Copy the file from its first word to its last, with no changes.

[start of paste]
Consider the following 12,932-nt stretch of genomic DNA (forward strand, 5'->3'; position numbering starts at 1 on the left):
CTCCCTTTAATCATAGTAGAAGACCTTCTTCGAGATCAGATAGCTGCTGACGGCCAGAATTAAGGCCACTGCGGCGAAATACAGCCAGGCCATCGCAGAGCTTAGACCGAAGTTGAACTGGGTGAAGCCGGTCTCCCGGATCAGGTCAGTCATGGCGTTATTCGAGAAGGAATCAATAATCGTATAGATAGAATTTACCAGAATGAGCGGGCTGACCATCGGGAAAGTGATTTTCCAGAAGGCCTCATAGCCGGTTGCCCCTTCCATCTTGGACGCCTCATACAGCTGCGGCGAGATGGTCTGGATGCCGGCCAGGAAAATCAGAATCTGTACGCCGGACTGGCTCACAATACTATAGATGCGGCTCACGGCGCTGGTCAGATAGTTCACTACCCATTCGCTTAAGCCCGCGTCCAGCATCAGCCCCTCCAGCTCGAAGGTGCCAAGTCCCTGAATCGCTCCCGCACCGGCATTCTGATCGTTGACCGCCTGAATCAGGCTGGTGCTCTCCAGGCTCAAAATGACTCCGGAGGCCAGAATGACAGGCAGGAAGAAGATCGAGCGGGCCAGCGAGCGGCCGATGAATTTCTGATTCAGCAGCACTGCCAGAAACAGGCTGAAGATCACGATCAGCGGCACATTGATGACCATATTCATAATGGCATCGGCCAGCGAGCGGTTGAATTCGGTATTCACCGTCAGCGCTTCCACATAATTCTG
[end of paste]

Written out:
Consider the following 12,932-nt stretch of genomic DNA (forward strand, 5'->3'; position numbering starts at 1 on the left):
CTCCCTTTAATCATAGTAGAAGACCTTCTTCGAGATCAGATAGCTGCTGACGGCCAGAATTAAGGCCACTGCGGCGAAATACAGCCAGGCCATCGCAGAGCTTAGACCGAAGTTGAACTGGGTGAAGCCGGTCTCCCGGATCAGGTCAGTCATGGCGTTATTCGAGAAGGAATCAATAATCGTATAGATAGAATTTACCAGAATGAGCGGGCTGACCATCGGGAAAGTGATTTTCCAGAAGGCCTCATAGCCGGTTGCCCCTTCCATCTTGGACGCCTCATACAGCTGCGGCGAGATGGTCTGGATGCCGGCCAGGAAAATCAGAATCTGTACGCCGGACTGGCTCACAATACTATAGATGCGGCTCACGGCGCTGGTCAGATAGTTCACTACCCATTCGCTTAAGCCCGCGTCCAGCATCAGCCCCTCCAGCTCGAAGGTGCCAAGTCCCTGAATCGCTCCCGCACCGGCATTCTGATCGTTGACCGCCTGAATCAGGCTGGTGCTCTCCAGGCTCAAAATGACTCCGGAGGCCAGAATGACAGGCAGGAAGAAGATCGAGCGGGCCAGCGAGCGGCCGATGAATTTCTGATTCAGCAGCACTGCCAGAAACAGGCTGAAGATCACGATCAGCGGCACATTGATGACCATATTCATAATGGCATCGGCCAGCGAGCGGTTGAATTCGGTATTCACCGTCAGCGCTTCCACATAATTCTG